I nodded and walked away. Upset criminals bid farewell to crying children with extended arms, reaching out for their father locked away. In defeated lines they tromped off for their tiny cages. That was the last time I got to see my brother. One of the prison guard’s came to escort him away. I sat at the table for a moment alone, to think, to collect myself and give my nerves a chance to relax. To my surprise, Daniel hurried back to my table. He ran his hands in his pockets. As his fingers thumbed the paper edges of his surprise, he smiled. He smiled and placed his origami windmill on the table.

     “Finish it,” he said. “I can’t do it.”

     He disappeared into a locked door on the other side of the room.

2 / One Last Dance

Sometimes I dream of them. The blood on his face always reminds me of clown paint around his lips. Things are different in those dreams. It always comes back to the movie. But in some dreams I call to tell her that I have a headache too, and that we’ll stay home. It is okay, I would say. We could wait on the film to come out in stores. She always tells me thanks, tells me I’m a good friend, and I tell her to sleep well; Daniel and I will visit when she feels better. Afterwards, I go to Daniel’s. His old grandmother shuffles through the living room, dragging her feet in purple slippers, and tells me Daniel is getting ready to go to the movies.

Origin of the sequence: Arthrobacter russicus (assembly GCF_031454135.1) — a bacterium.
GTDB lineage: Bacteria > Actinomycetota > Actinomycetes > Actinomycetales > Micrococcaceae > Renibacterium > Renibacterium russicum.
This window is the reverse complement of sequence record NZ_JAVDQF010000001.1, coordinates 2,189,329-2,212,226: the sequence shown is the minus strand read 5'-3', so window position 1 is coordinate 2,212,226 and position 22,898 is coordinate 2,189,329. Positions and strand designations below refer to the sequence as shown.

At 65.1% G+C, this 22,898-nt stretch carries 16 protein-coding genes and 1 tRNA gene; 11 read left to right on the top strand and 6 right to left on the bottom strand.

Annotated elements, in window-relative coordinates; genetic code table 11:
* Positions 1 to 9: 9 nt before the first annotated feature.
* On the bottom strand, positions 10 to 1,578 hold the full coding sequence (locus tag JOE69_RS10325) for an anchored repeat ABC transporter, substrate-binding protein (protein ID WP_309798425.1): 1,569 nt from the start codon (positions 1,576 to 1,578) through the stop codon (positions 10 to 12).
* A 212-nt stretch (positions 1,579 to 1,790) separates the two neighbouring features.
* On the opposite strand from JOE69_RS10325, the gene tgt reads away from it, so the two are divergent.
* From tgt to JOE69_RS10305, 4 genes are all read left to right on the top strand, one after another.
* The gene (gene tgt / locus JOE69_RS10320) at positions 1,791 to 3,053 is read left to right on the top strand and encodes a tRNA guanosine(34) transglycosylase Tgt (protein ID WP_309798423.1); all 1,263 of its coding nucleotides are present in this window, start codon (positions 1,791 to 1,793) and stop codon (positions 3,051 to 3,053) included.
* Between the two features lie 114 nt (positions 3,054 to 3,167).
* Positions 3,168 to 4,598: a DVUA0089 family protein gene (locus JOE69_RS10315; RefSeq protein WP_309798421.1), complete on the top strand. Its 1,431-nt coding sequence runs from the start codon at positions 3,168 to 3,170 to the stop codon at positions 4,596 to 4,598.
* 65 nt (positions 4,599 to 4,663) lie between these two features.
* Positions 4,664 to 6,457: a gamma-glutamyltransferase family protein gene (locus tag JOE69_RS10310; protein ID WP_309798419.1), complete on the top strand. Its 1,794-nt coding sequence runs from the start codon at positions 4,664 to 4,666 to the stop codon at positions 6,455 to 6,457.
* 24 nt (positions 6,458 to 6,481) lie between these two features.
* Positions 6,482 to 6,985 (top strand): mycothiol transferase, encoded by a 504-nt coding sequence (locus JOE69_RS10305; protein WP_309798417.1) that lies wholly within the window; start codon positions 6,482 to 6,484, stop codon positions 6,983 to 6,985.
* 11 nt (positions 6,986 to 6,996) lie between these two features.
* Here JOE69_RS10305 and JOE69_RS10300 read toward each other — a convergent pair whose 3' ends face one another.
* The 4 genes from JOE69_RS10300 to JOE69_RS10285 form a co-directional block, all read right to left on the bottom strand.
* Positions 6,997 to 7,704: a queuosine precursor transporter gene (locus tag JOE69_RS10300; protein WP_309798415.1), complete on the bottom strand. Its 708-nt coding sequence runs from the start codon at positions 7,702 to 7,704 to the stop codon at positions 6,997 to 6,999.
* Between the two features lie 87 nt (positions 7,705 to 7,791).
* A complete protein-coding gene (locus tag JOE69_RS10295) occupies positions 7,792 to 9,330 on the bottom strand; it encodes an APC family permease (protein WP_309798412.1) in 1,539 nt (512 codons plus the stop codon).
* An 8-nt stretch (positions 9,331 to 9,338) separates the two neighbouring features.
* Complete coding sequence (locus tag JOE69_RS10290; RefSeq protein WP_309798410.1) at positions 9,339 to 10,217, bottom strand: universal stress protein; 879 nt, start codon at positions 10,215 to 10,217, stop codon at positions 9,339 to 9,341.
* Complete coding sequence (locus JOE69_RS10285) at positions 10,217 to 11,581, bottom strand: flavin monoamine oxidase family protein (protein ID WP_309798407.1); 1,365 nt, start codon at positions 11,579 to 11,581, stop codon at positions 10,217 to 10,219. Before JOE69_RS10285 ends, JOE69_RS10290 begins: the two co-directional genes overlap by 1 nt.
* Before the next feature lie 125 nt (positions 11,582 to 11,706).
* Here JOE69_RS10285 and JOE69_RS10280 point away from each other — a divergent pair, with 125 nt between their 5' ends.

I must make up my mind today. What to have, what to hold—

     He comes out of the bathroom to the same sort of music they played at the orphanage at lunch. Clown paint covers his face. His eyes are darkened with the same color that showed up when they slammed his face in. He tells me that since Casey is at home sick, and we wouldn’t be going to the movies, he had something he wanted to show me.

     After numerous promises, he leads me into his grandmother’s bedroom. There’s a giant unmade bed in the center of the room with flannel quilts and lint covered throw pillows. A bureau drawer is to one side, with a television on it, bunny-ears and everything, and a dresser at the foot of the bed rises to the ceiling with a giant mirror. Daniel kneels before the mirror, digs around in the clothes for a bit, and then takes out a music box. From the looks of it, it seems to have cost him thousands of dollars. Inside the music box, beside the ballerina’s feet, a golden ring, plain-looking but exquisite, gleamed in the yellow room. Thousand bucks, he tells me. The low music of the box rolls out, high pitched and soft, a Chinese melody.

     A poor man’s roses or a rich man’s gold.

     It’ll be worth it, he says. I’m going to marry that girl and give her the world, he says: fancy clothes, jewelry, and cars. Then there’s the wedding present. It’s an antique jukebox, almost two centuries old. It’s stocked with Patsy Cline, Casey’s favorite singer.